I think it was the pain my mother was going through that made me finally realize how much pain crime causes. I was ashamed. I still am. The pleasure and urge completely disappeared.

As an adult I’ve been a victim of crime more times than I can remember. I’ve been hit on the back of my head with a pistol and rolled up into a carpet as my apartment was robbed. I’ve had my apartment ransacked as I slept in the next room. I’ve come home to and empty apartment several times. I can’t really muster rage against the perpetrators.

I have friends that will insist it’s karma, that I’ll spend the rest of my life suffering payback. Maybe I believe it, I don’t know.

Pic is 4th grade mug shot.

5 comments:

Dorothy said...

I haven't laughed so hard in weeks...! (guess I shouldn't worry too much about my youngest)

Anonymous said...

I love that picture of you, my innocent and good young son. I bawled out the policemen for arresting my son who could not have done anything criminal. Imagine my astonishment upon finding out you were a crook!

I suffered the delusion you told me everything, and I knew you, therefore trusted you implicitly.

On the way to the police station I asked you how you could have done this bike thievery without telling me. You responded, "God, Mom. How do you think I felt, not telling you?"

I remember years later, your telling me of the Hot Wheels theft and your hiding your stolen goods in the large hole in the floor which was the furnace vent, and how anxious you became when I removed the grate to vacuum down in there; however, I never found your stash!

I had no idea you were a little crook all those years!

Your still loving Mom

Tracy said...

David those are wonderful stories. Some I’d heard bits and pieces of over the years but reading them here was great. It occurs to me of the sort of parallel lives you and I led in some ways. I used to do the steal a quarter from my dads table in the summer all the time and pretty soon I got brave and was stealing 4 at a time so I could buy a chocolate malt at the ice cream store on Woodbine in Kirkwood. Later I remember actually stealing enough change to buy “Is this what you want?”, an album by Jackie Lomax on the Apple label in 1968. My kids did the same thing but they were smart about it. I used to leave my change everywhere and often it wound up on the floor. The kids got tired of having to look for it or bend down on the floor to steal my money so Sarah made me a special change jar and painted it red and gave it to me as a “present”. This of course was so she and Spencer would have a central repository of my change that they could pilfer at will.

My life of crime began when my older brother took me in his pink 59 Buick convertible to see “Breakfast at Tiffanies.” at the Osage theater. There is that shoplifting scene in there and they made it look easy and fun. When I saw that, it was like a big light bulb lit up. I was off to the races. Who says movies don’t influence kids?! I got very good at loading up my pockets in a very bold but nonchalant way with candy bars and such. Man you’re right, candy bars were a nickel! I remember a sale at Katz drug store for 5 candy bars for a quarter! Of course I stole a quarter from my dad to go buy 5 candy bars only to find out they wanted 26 cents cause of the tax. I couldn’t understand it. There was the sign. “5 for a quarter”. Yet they wanted 26 cents? First tax lesson.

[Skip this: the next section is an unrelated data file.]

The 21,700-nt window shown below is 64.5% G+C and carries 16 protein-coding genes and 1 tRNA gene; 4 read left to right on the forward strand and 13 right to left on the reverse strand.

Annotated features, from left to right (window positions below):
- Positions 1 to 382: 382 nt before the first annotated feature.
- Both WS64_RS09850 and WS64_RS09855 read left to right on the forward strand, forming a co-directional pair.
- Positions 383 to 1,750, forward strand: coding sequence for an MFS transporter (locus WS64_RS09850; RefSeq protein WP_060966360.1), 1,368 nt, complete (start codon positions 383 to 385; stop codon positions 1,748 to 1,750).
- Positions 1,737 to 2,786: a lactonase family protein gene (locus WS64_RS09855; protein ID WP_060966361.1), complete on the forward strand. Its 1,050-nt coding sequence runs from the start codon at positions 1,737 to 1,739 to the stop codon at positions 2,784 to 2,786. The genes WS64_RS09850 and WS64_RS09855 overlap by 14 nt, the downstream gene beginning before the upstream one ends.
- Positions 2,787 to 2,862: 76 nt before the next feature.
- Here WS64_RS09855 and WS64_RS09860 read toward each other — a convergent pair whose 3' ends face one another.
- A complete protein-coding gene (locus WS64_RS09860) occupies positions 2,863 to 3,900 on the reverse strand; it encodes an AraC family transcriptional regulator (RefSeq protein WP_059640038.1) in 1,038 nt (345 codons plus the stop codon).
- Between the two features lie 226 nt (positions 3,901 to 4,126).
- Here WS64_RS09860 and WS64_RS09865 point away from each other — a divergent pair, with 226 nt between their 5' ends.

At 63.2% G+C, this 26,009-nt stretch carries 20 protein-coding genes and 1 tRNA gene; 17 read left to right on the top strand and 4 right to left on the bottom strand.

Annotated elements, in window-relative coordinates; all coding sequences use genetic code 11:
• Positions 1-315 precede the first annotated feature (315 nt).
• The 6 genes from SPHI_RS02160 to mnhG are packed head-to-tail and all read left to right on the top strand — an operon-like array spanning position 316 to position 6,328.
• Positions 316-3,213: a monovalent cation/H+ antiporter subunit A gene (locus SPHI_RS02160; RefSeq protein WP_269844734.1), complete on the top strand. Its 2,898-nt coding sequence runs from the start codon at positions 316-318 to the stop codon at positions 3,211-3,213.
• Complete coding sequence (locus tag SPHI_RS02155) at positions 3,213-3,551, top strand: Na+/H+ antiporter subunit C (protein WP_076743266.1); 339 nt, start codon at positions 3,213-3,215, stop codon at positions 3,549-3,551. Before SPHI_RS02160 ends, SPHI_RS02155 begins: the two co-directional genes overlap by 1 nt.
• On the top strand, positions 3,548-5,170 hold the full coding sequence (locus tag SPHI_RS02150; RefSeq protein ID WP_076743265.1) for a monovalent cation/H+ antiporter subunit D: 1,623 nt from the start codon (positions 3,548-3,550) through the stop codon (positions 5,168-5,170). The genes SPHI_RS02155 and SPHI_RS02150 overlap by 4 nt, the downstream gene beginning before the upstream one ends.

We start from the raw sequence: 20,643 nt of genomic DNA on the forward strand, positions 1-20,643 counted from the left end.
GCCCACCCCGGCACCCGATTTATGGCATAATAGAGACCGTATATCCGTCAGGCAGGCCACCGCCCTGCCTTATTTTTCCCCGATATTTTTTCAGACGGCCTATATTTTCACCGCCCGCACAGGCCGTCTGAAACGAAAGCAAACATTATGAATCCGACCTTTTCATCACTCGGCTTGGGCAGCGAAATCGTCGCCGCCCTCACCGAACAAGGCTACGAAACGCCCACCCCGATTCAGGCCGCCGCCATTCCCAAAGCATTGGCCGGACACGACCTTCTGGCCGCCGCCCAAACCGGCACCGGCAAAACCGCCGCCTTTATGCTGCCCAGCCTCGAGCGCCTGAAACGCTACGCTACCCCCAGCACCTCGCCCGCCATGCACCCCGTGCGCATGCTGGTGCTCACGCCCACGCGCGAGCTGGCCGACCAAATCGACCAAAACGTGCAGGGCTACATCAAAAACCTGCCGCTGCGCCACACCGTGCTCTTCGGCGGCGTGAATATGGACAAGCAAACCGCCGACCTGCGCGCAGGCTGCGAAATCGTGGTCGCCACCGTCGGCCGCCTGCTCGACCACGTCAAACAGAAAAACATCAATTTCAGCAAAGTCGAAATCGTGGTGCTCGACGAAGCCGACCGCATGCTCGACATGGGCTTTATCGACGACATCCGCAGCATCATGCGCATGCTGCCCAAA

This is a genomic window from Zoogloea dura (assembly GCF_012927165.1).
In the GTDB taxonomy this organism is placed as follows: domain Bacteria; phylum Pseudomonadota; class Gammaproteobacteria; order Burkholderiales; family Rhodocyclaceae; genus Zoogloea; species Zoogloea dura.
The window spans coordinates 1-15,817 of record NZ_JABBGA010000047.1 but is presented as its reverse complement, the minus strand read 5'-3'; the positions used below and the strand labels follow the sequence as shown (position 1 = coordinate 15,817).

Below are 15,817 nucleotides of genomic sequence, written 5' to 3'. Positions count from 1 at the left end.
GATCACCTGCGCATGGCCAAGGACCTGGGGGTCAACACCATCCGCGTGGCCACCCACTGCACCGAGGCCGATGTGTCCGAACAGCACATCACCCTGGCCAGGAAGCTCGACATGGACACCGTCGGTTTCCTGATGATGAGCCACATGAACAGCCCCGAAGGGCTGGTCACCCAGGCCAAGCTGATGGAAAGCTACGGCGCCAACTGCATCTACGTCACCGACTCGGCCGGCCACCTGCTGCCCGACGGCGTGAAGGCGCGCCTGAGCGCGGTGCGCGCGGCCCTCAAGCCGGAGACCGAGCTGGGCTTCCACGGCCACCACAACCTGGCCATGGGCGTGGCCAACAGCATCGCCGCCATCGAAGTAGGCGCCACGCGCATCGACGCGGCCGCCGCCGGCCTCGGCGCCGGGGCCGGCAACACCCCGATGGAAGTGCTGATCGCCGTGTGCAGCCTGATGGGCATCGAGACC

Anyway one day I decided to teach a friend my methods and he and I went into the IGA store. The plan was to load up our pockets but not too much, then buy a piece of gum for a penny in the checkout line so we looked legit. My protégé must not have been paying attention about the “not too much” part and he completely stuffed his pockets right there in front of everyone till they were bulging with stuff. In the checkout line “Rose” the owner of the place (and the biggest gossip in town who knew everything about everybody and was good at making sure everyone else would find out also) noticed the bulging pockets of my partner in crime. She made him unload right there at the checkout counter. My reaction was “shocked! Shocked I tell you! Why, I had no idea my friend was a criminal! How could he??” I played it all innocent and after she was done yelling at him and threatening to tell his mother we left. Me being so “nonchalant” barely got around the corner when I was unloading the goods from my pockets and sharing with my friend (even though he had blown it for himself), laughing hard at how I was able to get away with it. Right about the time I was pulling a candy bar from my pocket to hand it to him I hear a honk. It’s Rose pulled up along side of us in her car on her way to tell my friend’s mother and now wagging her finger at me and yelling some unintelligible stuff. Me with my mouth hanging open and no way out of this one. Rose’ next stop Tracy’s Mom. Crap!

Tracy said...

correction: Is this what you want came out in 69